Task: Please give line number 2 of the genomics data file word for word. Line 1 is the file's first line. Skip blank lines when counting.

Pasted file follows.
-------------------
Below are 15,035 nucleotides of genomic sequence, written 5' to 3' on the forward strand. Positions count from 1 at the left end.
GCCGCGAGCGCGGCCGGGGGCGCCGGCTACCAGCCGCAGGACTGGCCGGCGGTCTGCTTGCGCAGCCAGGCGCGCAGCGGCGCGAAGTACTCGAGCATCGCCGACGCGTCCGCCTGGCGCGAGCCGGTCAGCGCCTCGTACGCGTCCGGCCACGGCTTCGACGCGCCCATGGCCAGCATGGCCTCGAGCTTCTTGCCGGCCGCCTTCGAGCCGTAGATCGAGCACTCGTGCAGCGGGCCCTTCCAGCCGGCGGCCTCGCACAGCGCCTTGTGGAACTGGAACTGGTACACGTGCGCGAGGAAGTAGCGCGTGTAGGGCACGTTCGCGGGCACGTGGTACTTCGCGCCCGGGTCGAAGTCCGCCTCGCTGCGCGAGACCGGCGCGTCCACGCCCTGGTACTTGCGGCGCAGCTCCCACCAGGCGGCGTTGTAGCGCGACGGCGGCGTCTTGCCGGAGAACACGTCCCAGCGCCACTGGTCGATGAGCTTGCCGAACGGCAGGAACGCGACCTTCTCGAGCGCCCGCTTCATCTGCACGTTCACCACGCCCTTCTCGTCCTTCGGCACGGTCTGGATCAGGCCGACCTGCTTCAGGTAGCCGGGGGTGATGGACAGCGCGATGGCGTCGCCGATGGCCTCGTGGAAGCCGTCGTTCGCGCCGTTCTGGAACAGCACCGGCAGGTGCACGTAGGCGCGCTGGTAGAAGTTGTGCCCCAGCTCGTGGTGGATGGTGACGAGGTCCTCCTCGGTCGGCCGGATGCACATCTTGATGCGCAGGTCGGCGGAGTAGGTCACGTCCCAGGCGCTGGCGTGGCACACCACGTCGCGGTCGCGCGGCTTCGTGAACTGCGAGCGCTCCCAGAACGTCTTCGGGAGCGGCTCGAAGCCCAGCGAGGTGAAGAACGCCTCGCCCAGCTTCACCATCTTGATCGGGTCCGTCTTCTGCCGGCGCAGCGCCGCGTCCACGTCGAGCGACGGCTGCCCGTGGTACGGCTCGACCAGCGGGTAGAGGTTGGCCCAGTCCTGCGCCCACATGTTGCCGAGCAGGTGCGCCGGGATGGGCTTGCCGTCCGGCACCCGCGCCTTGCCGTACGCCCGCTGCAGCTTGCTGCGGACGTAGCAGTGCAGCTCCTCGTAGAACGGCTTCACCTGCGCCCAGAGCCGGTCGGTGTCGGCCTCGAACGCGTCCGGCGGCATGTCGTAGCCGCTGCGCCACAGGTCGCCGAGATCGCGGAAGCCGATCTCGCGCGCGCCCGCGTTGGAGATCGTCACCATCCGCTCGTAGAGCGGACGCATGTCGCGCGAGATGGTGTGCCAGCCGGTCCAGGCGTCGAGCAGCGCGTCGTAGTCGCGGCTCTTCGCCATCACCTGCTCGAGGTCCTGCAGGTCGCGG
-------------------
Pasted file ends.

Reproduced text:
GCCGCGAGCGCGGCCGGGGGCGCCGGCTACCAGCCGCAGGACTGGCCGGCGGTCTGCTTGCGCAGCCAGGCGCGCAGCGGCGCGAAGTACTCGAGCATCGCCGACGCGTCCGCCTGGCGCGAGCCGGTCAGCGCCTCGTACGCGTCCGGCCACGGCTTCGACGCGCCCATGGCCAGCATGGCCTCGAGCTTCTTGCCGGCCGCCTTCGAGCCGTAGATCGAGCACTCGTGCAGCGGGCCCTTCCAGCCGGCGGCCTCGCACAGCGCCTTGTGGAACTGGAACTGGTACACGTGCGCGAGGAAGTAGCGCGTGTAGGGCACGTTCGCGGGCACGTGGTACTTCGCGCCCGGGTCGAAGTCCGCCTCGCTGCGCGAGACCGGCGCGTCCACGCCCTGGTACTTGCGGCGCAGCTCCCACCAGGCGGCGTTGTAGCGCGACGGCGGCGTCTTGCCGGAGAACACGTCCCAGCGCCACTGGTCGATGAGCTTGCCGAACGGCAGGAACGCGACCTTCTCGAGCGCCCGCTTCATCTGCACGTTCACCACGCCCTTCTCGTCCTTCGGCACGGTCTGGATCAGGCCGACCTGCTTCAGGTAGCCGGGGGTGATGGACAGCGCGATGGCGTCGCCGATGGCCTCGTGGAAGCCGTCGTTCGCGCCGTTCTGGAACAGCACCGGCAGGTGCACGTAGGCGCGCTGGTAGAAGTTGTGCCCCAGCTCGTGGTGGATGGTGACGAGGTCCTCCTCGGTCGGCCGGATGCACATCTTGATGCGCAGGTCGGCGGAGTAGGTCACGTCCCAGGCGCTGGCGTGGCACACCACGTCGCGGTCGCGCGGCTTCGTGAACTGCGAGCGCTCCCAGAACGTCTTCGGGAGCGGCTCGAAGCCCAGCGAGGTGAAGAACGCCTCGCCCAGCTTCACCATCTTGATCGGGTCCGTCTTCTGCCGGCGCAGCGCCGCGTCCACGTCGAGCGACGGCTGCCCGTGGTACGGCTCGACCAGCGGGTAGAGGTTGGCCCAGTCCTGCGCCCACATGTTGCCGAGCAGGTGCGCCGGGATGGGCTTGCCGTCCGGCACCCGCGCCTTGCCGTACGCCCGCTGCAGCTTGCTGCGGACGTAGCAGTGCAGCTCCTCGTAGAACGGCTTCACCTGCGCCCAGAGCCGGTCGGTGTCGGCCTCGAACGCGTCCGGCGGCATGTCGTAGCCGCTGCGCCACAGGTCGCCGAGATCGCGGAAGCCGATCTCGCGCGCGCCCGCGTTGGAGATCGTCACCATCCGCTCGTAGAGCGGACGCATGTCGCGCGAGATGGTGTGCCAGCCGGTCCAGGCGTCGAGCAGCGCGTCGTAGTCGCGGCTCTTCGCCATCACCTGCTCGAGGTCCTGCAGGTCGCGG